required for such an effort ultimately determines the success of foot rot
Cause and Disease Process
Foot rot is caused by an interaction
involving two types of bacteria that grow in the absence of oxygen. Bacteroides
nodosus, bacteria that can live only in the animal's foot, can be eradicated
from the flock. If B. nodosus is not present, foot rot will not
occur. Fusobacterium necrophorum, which helps B. nodosus
penetrate the skin and tissues, is a normal inhabitant of soil and sheep
manure and is always present where sheep are raised.
In the usual course of infection, skin
between the toes becomes wet, macerated and infected by F. necrophorum.
Then, B. nodosus is able to become established in the deeper layers
of the skin where it produces an enzyme that liquefies tissue protein around
it. By this means, the infection separates the heel, sole and wall of the
hoof from their attachments to the foot, causing inflammation, lameness
and odor. Other bacteria may also be present and contribute to the inflammation.
Lameness is usually the most obvious
symptom of contagious foot rot, although not all sheep with early infection
become lame. One or more feet may be affected at the same time. The first
visible lesion is a moist, reddened area between the toes. Subsequently,
the infection spreads under the sole and wall of the hoof and a characteristic
foul odor is present.
Not all lame sheep have foot rot; therefore,
feet should be closely examined before reaching conclusions. When the cause
of the lameness is uncertain, consult with your veterinarian.
The primary organism causing foot rot
is spread from infected sheep to moist soil and back to noninfected sheep.
The disease is most commonly introduced into a clean flock by the purchase
of infected sheep. Other modes of transmission include mixing with an infected
flock, letting infected strays enter the flock or the use of corrals, watering
areas, trails or trucks within a few days following an infected flock.
Ideal environmental conditions for
transmission occur when the soil temperature is 40° to 70° F and
soil or bedding stays wet. Any factor which causes injuries to the feet
will increase the likelihood of infection.
The B. nodosus organism does
not survive longer than two weeks in the soil. However, it may remain in
the hooves of carrier sheep for extended periods of time.
Some infected sheep may seem to recover,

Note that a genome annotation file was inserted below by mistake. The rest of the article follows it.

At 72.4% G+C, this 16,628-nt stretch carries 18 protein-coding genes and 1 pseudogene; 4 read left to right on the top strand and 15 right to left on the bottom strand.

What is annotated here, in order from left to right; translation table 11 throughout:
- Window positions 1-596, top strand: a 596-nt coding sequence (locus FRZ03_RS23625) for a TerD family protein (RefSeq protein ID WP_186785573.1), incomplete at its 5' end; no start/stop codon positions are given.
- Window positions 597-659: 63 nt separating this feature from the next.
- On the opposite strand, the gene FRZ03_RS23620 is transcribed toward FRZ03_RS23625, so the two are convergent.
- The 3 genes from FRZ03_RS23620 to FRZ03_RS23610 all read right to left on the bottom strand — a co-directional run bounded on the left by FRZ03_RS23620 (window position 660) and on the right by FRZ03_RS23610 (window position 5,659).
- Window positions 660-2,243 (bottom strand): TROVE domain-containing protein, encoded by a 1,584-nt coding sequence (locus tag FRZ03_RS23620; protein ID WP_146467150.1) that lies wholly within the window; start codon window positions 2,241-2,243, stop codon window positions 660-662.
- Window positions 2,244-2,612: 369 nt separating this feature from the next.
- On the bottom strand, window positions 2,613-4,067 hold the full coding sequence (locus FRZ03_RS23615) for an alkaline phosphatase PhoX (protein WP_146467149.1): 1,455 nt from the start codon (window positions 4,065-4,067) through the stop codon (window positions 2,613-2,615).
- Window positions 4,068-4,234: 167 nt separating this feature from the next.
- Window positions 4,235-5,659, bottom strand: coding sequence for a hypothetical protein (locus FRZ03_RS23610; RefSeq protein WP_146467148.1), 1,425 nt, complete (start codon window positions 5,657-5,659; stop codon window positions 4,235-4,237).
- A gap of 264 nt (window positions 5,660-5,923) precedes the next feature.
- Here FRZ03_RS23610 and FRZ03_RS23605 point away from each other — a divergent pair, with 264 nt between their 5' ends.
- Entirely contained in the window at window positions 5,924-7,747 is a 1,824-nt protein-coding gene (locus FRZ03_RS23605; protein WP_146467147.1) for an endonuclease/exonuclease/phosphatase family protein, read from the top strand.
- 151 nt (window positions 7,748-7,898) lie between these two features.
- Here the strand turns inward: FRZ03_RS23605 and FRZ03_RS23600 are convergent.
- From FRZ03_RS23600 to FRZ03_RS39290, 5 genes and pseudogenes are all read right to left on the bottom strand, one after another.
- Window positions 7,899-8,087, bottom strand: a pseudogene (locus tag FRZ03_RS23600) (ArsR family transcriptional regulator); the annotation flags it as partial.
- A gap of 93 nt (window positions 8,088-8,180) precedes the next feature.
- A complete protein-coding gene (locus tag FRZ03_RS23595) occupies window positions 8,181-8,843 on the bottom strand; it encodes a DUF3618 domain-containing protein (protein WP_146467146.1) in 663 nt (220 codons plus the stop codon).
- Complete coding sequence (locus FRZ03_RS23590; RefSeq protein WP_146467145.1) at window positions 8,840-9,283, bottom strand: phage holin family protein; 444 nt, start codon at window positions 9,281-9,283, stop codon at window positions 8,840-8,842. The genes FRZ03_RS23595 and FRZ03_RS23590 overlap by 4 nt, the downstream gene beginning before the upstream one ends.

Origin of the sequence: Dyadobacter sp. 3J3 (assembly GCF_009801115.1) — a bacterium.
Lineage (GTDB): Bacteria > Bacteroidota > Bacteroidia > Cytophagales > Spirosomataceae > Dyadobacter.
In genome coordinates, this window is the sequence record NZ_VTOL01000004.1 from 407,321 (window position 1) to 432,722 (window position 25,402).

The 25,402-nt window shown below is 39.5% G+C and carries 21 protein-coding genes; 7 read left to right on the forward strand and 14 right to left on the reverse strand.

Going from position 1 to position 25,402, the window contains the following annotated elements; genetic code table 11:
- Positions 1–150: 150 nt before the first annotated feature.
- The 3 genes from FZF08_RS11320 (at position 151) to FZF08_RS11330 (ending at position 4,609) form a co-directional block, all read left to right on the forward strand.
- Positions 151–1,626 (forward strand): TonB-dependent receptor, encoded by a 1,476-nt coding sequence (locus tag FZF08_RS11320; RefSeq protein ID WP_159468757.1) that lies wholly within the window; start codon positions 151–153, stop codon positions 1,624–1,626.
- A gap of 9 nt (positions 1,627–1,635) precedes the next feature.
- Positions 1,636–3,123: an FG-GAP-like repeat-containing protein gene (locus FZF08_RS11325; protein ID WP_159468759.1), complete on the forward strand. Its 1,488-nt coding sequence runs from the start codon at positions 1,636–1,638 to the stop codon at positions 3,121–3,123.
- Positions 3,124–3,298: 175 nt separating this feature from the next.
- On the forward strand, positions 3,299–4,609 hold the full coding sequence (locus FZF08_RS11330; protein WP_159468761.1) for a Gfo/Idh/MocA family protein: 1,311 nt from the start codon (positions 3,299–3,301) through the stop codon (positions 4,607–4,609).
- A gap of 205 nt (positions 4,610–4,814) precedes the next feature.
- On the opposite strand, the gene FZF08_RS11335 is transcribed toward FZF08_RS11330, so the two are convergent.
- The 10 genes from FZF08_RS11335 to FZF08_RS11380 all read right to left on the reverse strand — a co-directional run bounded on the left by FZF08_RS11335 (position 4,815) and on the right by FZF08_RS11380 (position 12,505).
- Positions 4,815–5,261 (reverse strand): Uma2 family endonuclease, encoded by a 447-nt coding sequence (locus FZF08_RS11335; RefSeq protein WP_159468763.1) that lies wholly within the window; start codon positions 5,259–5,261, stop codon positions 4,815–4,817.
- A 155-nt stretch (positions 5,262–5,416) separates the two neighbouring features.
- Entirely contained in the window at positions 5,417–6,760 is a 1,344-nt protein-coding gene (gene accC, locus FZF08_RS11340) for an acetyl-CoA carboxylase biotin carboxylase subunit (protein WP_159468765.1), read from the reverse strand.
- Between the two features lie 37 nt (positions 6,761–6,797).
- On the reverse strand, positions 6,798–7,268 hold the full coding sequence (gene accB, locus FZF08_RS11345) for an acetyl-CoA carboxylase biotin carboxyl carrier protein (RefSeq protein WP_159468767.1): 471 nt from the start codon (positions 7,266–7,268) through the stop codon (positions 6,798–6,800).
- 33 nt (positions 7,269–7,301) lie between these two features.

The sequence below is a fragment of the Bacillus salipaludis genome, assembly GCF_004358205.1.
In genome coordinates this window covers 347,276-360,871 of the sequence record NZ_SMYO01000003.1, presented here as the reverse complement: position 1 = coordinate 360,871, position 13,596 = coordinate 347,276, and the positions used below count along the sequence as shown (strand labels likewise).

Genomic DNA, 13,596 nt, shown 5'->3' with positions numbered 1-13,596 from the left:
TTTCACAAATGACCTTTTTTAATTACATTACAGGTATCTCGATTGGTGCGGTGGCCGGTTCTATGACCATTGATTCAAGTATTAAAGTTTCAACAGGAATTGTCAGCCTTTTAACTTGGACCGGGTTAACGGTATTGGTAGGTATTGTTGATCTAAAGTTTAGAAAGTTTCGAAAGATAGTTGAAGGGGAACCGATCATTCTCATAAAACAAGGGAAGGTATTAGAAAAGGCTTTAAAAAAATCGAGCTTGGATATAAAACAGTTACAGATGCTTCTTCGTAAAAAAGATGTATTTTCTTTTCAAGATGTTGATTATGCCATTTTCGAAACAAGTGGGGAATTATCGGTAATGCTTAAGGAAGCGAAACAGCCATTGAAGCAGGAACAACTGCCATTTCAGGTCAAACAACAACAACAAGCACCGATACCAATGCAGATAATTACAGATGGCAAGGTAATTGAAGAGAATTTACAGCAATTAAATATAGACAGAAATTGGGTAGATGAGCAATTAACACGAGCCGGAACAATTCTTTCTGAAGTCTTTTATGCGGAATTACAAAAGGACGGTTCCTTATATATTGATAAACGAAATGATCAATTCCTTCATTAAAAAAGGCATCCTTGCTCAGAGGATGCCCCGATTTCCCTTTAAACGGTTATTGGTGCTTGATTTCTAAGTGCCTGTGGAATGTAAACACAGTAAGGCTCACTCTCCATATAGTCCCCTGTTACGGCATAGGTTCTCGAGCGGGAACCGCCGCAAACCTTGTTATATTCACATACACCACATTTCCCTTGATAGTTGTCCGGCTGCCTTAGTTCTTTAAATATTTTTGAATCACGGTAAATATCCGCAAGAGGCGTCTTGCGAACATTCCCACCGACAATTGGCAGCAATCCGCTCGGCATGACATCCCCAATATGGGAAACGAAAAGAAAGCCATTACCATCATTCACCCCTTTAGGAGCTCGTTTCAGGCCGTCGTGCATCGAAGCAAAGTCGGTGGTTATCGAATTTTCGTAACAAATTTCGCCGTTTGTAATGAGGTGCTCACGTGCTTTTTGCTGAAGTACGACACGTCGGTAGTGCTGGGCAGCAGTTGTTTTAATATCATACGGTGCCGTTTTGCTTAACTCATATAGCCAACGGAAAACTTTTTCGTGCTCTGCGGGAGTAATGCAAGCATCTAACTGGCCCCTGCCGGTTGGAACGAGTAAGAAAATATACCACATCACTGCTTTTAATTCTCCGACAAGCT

but unless they have been properly treated and the infection eliminated,
foot rot will appear during the next wet season.
Producers who do not have contagious
foot rot in their flocks should be aware that it is much easier and less
expensive to prevent than to deal with the disease after it becomes established
in the flock. Thus, producers must make every effort to maintain the foot
rot disease-free status of their sheep.
Several management practices minimize
chances of introducing contagious foot rot into a clean flock:
1.Never buy sheep infected with
foot rot. Avoid buying apparently clean sheep from infected flocks.
Avoid buying sheep at sale yards where clean and infected sheep are penned
2.Avoid common-use trails and corrals
where infected sheep have traveled or have been penned during the preceding
3.Insist on proper cleaning and
disinfection of commercial vehicles before transporting sheep.
4.Assume all new additions to your
flock are infected with foot rot. Always isolate new animals for at
least two weeks, trim all feet immediately upon arrival, treat feet of
new sheep following trimming and re-examine periodically during the quarantine
period (see "Treatment of Infected Sheep").
Effort may be directed toward temporary
control of the disease or toward complete eradication. Under certain circumstances
and/or during certain times of the year, temporary control may be the only
realistic solution. However, eradication is possible and eventually should
be the goal of every producer.
Treatment of Infected Sheep
1.Vaccination: Use of vaccines
can significantly decrease the spread of foot rot in flocks where the causative
organism(s) are of the same serotypes as those contained in the vaccine.
Vaccines also may be helpful as a treatment.
The usual dosage schedule calls for two doses given subcutaneously behind
the ear four to six weeks apart. The last dose should be given two weeks
or so before a seasonal outbreak is anticipated, since the immune stimulation
is of short duration. Vaccination can be useful during an outbreak. Vaccines
are most beneficial when used in conjunction with other foot rot control
measures such as hoof trimming and foot bathing.
Foot rot vaccines currently used are
manufactured in Australia and New Zealand and contain eight serotypes of